The Nude in California Modernism

August 4, 2007 – November 3, 2007

Public Reception: August 4, 2007, from 6:00 p.m. – 9:00 p.m.

9200 West Olympic Boulevard, Beverly Hills, CA 90212
(310) 273-8838, fax (310) 273-8848
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Gallery hours, Tuesday – Saturday, 11am-6pm

Spencer Jon Helfen Fine Arts is pleased to announce the opening of The Nude in California Modernism, featuring exquisite and provocative depictions of the human body by some of the foremost as well as lesser known California Modernists of the 1920s, 1930s and 1940s.  

In classical antiquity the nude was a revered and frequently depicted artistic subject.  Reverence for the nude as art would wax and wane over the centuries due in part to changing societal mores.  The experimentation occasioned by the advent of Modernism brought new freedom to artists wishing to express their ideas about the human form. European avant-garde movements influenced to varying degrees California artists working in the 1920s, 1930s and 1940s.  This exhibition explores some of the ways that the California Modernists interpreted the most intimate of subjects – the human body.

(l.) Lorser Feitelson (1898 – 1978)
Untitled (Figures in the Woods)
Signed “Feitelson” lower right
Oil on canvas
24 x 19.75 inches
                  (r.) Paul Landacre (1893 – 1963)                                                                                                           
                  Signed “Paul Landacre” lower right
                  Wood engraving on paper, Edition of 60, No.46
                  10.5 x 7.25 inches     

Lorser Feitelson’s Figures in the Woods from 1923 exemplifies the influence on California artists of early European Modernism.  The elongated and stylized figures are hallmarks of French Art Deco. Feitelson later would explore abstraction.  But his early and rare Modernist works give a glimpse into the burgeoning Los Angeles art scene of the 1920s.  Another Los Angeles artist, Paul Landacre, perhaps the finest wood engraver of the 20th century, used his medium to the fullest in capturing the luxuriousness of the female form in Anna, from 1938.  Literally undulating in the soft light, Anna exudes sensuality and sexuality.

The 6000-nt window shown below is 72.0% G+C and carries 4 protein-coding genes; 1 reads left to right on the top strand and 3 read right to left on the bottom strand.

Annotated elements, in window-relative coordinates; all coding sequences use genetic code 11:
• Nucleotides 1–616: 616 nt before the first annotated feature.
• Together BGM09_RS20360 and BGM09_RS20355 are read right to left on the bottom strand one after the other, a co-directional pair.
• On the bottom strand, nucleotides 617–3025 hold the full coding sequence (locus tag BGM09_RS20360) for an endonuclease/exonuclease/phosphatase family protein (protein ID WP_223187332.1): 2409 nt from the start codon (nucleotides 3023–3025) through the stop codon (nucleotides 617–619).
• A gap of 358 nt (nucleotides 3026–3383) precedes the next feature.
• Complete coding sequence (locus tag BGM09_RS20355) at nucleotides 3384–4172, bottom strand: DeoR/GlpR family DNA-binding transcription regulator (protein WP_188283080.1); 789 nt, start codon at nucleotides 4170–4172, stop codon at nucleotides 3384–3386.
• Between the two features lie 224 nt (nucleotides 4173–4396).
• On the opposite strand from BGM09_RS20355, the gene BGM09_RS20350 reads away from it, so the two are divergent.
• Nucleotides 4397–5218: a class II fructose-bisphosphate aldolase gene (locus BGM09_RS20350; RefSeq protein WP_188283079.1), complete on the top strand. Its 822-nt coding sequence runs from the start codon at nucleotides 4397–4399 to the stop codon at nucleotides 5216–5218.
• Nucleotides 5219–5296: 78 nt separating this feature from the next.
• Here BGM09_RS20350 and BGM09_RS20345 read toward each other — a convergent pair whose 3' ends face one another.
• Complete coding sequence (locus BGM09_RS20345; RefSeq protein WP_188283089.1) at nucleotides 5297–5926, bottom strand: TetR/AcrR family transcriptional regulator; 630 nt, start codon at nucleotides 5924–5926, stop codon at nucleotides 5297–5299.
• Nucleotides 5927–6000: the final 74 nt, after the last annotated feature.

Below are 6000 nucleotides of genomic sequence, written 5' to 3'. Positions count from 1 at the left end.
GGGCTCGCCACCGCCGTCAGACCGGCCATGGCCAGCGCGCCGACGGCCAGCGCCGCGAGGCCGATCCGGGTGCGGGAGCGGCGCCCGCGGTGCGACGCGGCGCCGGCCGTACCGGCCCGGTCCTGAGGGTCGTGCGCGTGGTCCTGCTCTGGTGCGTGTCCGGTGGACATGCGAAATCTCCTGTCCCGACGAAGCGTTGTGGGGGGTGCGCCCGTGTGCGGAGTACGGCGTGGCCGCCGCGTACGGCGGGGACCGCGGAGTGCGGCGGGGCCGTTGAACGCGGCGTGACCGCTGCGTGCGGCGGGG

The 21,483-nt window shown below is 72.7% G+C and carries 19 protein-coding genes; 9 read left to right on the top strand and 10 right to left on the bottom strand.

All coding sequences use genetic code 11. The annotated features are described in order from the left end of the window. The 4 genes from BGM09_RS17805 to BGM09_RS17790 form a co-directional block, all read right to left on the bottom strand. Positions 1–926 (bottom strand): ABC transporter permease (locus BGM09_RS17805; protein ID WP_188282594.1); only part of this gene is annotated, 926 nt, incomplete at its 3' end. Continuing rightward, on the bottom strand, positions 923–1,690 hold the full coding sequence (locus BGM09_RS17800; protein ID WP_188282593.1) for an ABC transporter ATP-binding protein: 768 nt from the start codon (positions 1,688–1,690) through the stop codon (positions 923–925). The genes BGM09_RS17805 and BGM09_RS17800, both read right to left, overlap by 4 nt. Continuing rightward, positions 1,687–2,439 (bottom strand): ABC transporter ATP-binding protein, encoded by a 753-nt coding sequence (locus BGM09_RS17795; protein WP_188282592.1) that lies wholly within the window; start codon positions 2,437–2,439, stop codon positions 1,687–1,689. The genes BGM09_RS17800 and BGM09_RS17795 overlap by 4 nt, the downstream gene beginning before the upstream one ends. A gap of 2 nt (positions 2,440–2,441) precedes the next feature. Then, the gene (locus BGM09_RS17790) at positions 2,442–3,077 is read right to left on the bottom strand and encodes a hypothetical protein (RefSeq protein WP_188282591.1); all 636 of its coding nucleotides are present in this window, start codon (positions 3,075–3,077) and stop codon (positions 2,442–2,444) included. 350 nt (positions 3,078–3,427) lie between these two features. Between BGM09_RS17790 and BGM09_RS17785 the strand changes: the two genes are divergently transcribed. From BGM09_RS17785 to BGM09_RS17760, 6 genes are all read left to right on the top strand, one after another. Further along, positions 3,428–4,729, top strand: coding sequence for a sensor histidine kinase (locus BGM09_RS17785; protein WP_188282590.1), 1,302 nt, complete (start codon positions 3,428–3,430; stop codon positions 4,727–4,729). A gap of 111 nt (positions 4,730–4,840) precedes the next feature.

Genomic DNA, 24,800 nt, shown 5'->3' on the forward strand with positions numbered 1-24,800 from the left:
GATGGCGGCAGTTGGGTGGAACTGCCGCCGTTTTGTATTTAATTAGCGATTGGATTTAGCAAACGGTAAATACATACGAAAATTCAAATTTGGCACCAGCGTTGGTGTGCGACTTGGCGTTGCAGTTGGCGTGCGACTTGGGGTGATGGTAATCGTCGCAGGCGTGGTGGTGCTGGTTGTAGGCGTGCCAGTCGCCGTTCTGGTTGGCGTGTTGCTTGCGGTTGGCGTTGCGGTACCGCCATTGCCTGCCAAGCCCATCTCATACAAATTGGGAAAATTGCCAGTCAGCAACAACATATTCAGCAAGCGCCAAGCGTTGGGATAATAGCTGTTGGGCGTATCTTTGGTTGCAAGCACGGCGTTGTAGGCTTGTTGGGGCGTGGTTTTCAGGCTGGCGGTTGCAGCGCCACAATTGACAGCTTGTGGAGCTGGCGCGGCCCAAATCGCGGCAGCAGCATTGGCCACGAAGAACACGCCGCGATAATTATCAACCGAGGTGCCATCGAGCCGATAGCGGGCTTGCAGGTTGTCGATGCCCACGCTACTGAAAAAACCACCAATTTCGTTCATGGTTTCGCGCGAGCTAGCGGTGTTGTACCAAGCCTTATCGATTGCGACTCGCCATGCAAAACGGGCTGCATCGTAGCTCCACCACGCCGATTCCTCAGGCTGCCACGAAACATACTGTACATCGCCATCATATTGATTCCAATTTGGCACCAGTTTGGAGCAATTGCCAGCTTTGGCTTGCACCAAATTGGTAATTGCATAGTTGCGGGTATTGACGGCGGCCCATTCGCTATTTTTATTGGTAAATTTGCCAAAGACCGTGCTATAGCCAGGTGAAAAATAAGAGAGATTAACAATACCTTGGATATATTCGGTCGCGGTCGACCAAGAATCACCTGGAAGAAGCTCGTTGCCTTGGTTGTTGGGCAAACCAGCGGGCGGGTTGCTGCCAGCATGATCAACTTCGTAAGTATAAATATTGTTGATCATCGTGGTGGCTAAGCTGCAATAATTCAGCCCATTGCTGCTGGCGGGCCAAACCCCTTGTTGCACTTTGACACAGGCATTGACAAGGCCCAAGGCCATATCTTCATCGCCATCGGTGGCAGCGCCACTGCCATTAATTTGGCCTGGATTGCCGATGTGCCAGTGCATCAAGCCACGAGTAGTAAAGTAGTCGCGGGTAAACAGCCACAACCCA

Otis Oldfield gives us the good with the bad in his 1935 depiction of his wife in Study for “The Comb”.  Showing the body as it actually appeared to him, the artist gives no illusions to the viewer, no idealization -- the body is depicted with all its flaws.  Oldfield’s wife, Helen Clark Oldfield, gives a more flattering and less revealing look at the female form in her 1938 Nude Back.  From the nape of the neck down the slightly curved back, the seated model is at once relaxed yet exposed.

(l.) Brents Carlton (1903 – 1962)
Toned Plaster of Paris
29 x 6 x 5 inches
Guest of Honor, 8th Annual Sculpture Exhibition, Oakland Art Gallery, Oakland, CA, 1942
10th Annual Sculpture Exhibition, Oakland Art Gallery, Oakland, CA, 1945
                (r.) Claude Buck (1890 – 1974)
Ca. 1940
                Signed “Claude Buck” lower right
                Oil on masonite
                48 x 21.25 inches  

In the 1940s the early Modernists turned to more idyllic depictions of the nude. Brents Carlton revealed the female form in Torso from 1942, a sculpture that hearkens back to classical antiquity.  Carlton’s nude form is presented without arms in a true classic pose.  Claude Buck created a sensual yet strangely cool image of the Greek (and Roman) god of wine and revelry.  In Bacchus, the young man, wearing a crown of grapes, calmly plays the flute while lounging against a tree and tenderly holding a blanket that just covers his bits.  Russell Cowles also looked to classical times in depicting a proud and beautiful nude in Egyptian Nude, Ca. 1940.  

Other artists featured in the exhibition include Mabel Alvarez, Victor Arnautoff, Ralph Chessé, Grace Clements, Jason Herron, Robert Kennicott, Caroline Lloyd, Jacques Schnier, Frede Vidar and Bernard Zakheim.

The Gallery specializes in California Modernism of the 1920s, 1930s and 1940s, and is one of the only galleries to undertake large-scale exhibitions featuring the important art and artists of the Modernist period in California.

Spencer Jon Helfen Fine Arts is open Tuesday - Saturday 11:00 a.m. to 6:00 p.m., and by appointment.  The Gallery is located at 9200 West Olympic Boulevard, Suite 200, in Beverly Hills.  Phone: 310.273.8838 Fax: 310.273.8848 Website:

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